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Learn how to speed up time and create compelling visual effects with time-lapse photography. Join Rich Harrington in the field as he captures nature's patterns at Red Rock Canyon in southwestern Nevada, and shows how to frame your scene and choose the proper camera settings. He'll show you how to capture great images, whether you're using a DSLR camera and a motorized slider or just a smartphone you have handy. Then join him back in the studio to transform your still footage into a storytelling time-lapse video, using tools like Photoshop, Premiere Pro, and Final Cut Pro.
This course was created and produced by Rich Harrington. We are honored to host this content in our library.
Rich: One issue you'll see in time lapse shooting, is Noise. Now, there's lots of ways of getting rid of noise. You can do it after the fact, or you can do it during the development stage when you're working inside of Camera Raw. Let's start with the first place that you can tackle it. In this particular file, I've just revisited the one we previously fixed. And it's defintiely looking better, but what I want to do here is go in and take a look at it at 100% magnification. In fact, we'll jump to 200% to make it even easier to see.
Notice that we have some noise in the shadowy regions. You can particularly see it over here, in these gray tone areas. This was a long exposure, and as such, it was a bit prone to noise. This shot was made over a three second period at ISO 800, so the likelihood of noise is relatively high. Let's go over to the Detail tab, and take advantage of both Sharpening and Noise Reduction. I'll start with Noise Reduction here. And just bring up the Luminance Noise Reduction.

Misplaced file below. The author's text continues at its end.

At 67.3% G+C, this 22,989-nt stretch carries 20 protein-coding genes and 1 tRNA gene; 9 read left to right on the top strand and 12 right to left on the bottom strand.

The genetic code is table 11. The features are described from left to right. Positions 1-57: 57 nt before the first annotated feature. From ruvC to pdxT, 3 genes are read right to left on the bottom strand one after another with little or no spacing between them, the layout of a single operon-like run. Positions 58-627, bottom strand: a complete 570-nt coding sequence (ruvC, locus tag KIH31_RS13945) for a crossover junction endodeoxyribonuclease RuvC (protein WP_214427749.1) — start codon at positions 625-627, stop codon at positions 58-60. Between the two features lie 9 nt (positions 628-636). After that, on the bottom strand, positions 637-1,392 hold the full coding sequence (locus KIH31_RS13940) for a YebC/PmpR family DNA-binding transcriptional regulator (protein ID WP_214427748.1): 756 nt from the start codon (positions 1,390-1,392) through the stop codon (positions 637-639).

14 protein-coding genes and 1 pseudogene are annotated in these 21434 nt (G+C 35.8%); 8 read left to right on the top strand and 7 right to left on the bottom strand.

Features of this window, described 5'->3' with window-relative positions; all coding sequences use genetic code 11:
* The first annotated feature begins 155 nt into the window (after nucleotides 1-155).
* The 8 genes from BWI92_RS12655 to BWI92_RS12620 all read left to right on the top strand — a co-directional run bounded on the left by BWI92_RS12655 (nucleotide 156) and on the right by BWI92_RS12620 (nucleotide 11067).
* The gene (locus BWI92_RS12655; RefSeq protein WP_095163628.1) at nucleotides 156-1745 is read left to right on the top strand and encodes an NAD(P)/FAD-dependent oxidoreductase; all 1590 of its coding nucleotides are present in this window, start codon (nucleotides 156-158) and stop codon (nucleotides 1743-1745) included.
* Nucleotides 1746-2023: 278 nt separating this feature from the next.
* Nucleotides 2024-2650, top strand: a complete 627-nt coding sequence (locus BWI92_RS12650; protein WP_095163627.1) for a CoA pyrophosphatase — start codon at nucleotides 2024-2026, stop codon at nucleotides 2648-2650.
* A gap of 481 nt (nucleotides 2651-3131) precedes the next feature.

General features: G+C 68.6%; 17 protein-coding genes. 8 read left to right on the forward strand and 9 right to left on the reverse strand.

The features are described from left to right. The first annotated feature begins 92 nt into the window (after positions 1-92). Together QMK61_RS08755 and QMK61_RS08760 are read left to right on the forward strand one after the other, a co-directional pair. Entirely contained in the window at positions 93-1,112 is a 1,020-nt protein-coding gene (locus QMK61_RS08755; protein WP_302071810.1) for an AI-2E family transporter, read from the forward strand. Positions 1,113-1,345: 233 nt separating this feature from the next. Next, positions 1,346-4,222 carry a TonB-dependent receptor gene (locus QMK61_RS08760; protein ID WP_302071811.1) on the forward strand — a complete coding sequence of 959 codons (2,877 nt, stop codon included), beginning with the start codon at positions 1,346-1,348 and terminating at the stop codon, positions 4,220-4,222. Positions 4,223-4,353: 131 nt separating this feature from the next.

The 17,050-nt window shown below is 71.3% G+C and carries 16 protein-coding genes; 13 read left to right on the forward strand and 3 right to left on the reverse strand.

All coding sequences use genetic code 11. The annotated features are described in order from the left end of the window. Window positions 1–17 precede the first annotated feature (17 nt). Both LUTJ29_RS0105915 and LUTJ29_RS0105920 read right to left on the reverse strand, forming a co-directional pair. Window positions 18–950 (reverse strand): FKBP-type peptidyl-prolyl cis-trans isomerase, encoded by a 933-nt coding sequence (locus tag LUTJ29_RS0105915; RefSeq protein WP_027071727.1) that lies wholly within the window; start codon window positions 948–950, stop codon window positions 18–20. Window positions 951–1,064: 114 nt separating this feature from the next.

And notice as I do that, how the noise just melts away in those regions. I need to do a little finessing here, and bring some sharpening back, and as I increase sharpening, the noise becomes more visible. So, you may need to do a little bit of a tango here, balancing out the sharpening amount with how much you reduce the noise. Remember, you also have the ability to play, with how much detail is preserved, during the noise reduction. Take that down too far, and it will get very aggressive. Go up too high and it may miss areas.
So, find a balance, if you have noise in the color channels, you can also pull that out, specifically. Notice all the speckling there. And by bringing that slider over, a lot of the splotchiness goes away. Alright, that looks good. Holding down the Spacebar I'm going to pan and look at a few other areas. Toggle off the before, and after, and we're not having too many problems up here. It was really in the darkest shadows. So let's take a look over here, no reduction, with reduction. A big difference, so just find the balance as you work. Alright that looks great, I'll choose Select All and Synchronize those. And I just need to synchronize the Details category, which will take advantage of the Sharpening, Noise Reduction, and Color Noise Reduction. Clicking OK, applies it, across the board.
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